Sunday, October 18, 2009 Updated: October 29, 12:06 PM ET
Romo insists winning is still the key
By Calvin Watkins ESPNDallas.com
The Dallas Cowboys have statistically the best offense in the NFL, averaging 420.4 yards per game.
That sounds great, but it's a misleading figure. The Cowboys are struggling to get their offense in gear in order to live up to that high ranking.
The Cowboys are not in the top 10 in points per game (11th at 24.4). Of the top five offenses in the league, only the Cowboys convert less than 40 percent on third down (36.7).
And who are those top offenses behind the Cowboys? The New York Giants, New Orleans Saints, Indianapolis Colts and Baltimore Ravens.
So, while the Cowboys are averaging more yards than anybody, their 3-2 record speaks to their inconsistency on offense.
Quarterback Tony Romo was asked if he feels as if he's running the top offense in the league.
"It's shocking to [the media] for some of the things we feel very strongly [about] when we're out there," Romo said. "If we minimize the mistakes, I think we have a good chance of being a pretty darn good ballclub. It's no different than the perceptions of things."
Romo talked about the Saints' first four weeks of the season. New Orleans scored 115 points in the first three weeks, then in a win over the Jets, the offense scored only 10 points, while the defense picked up two touchdowns.
Romo's point was that winning is the main thing, regardless of how the offense performs.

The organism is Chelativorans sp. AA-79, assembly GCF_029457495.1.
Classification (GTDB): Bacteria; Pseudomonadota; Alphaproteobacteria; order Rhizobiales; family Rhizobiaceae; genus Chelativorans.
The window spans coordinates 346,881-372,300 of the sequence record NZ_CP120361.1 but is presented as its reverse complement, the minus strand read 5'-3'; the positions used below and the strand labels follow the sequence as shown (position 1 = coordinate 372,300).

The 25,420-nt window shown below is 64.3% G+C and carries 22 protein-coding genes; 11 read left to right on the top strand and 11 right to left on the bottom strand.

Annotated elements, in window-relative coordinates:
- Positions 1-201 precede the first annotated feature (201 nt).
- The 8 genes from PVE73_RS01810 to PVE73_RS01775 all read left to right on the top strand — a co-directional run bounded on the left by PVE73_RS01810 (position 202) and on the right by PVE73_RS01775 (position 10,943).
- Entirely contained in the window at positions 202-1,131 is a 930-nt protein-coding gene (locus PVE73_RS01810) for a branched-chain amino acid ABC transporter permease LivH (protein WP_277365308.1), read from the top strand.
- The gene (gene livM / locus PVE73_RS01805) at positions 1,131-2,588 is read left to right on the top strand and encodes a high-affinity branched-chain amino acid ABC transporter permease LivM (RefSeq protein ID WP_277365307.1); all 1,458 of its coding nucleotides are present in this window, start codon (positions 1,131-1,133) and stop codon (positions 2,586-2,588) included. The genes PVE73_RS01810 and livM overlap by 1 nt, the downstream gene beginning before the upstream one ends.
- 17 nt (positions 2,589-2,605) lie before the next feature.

"A lot of it is that perception side that people talk about," he said. "Does it really mean anything? No. We move the ball pretty [successfully] this year, contrary to what people might say or believe. You just don't luck your way into that spot. It's got to continue to produce wins, and that matters more than that."
Big plays -- passes of 20 or more yards and run plays of 10 or more yards -- have come here and there.
Tony Romo believes the Cowboys are moving the ball successfully this season, even though the team doesn't have as many big plays.
In the first five weeks of the 2008 season, the Cowboys had 20 pass plays of 20 or more yards, including five touchdowns. Tight end Jason Witten had seven of those catches. The running game had 22 plays of 10 or more yards and the Cowboys had two games in which the offense generated seven plays of 10 or more yards.
Felix Jones, then a rookie, had three touchdowns.
This season, over the same time span, the Cowboys have 18 pass plays of 20 or more yards with five touchdowns. Witten, considered the lead receiver, has just two of those catches. The running game has 15 plays of 10 or more yards. The bulk of that coming in Weeks 2 and 3, when the Cowboys ran for more than 400 yards against the Giants and Carolina Panthers.
But in Week 4, the Cowboys had only one running play of more than 10 yards, an 11-yard run by Tashard Choice.
The Cowboys' top two running backs, Marion Barber (thigh) and Jones (knee), are nursing injuries, and Roy Williams, the starting receiver, missed the Chiefs game last week with a rib injury.
Romo said he learns different things each season but he doesn't go into specifics.
However, he's worked on protecting the ball while in the pocket. In a previous year, it was using a different technique for getting rid of the ball faster. During another, it was reading defenses quicker.
All this has to add up to something.
"As the season goes along you go through different lulls, different ups and downs," Romo said. "I think the whole idea is [that on] the improvement side, you want to continue to grow. Wins and losses are going to come throughout the season, it will look a certain way but you're continuing to get better individually and as a group."
Calvin Watkins covers the Cowboys for ESPNDallas.com. E-mail him at firstname.lastname@example.org.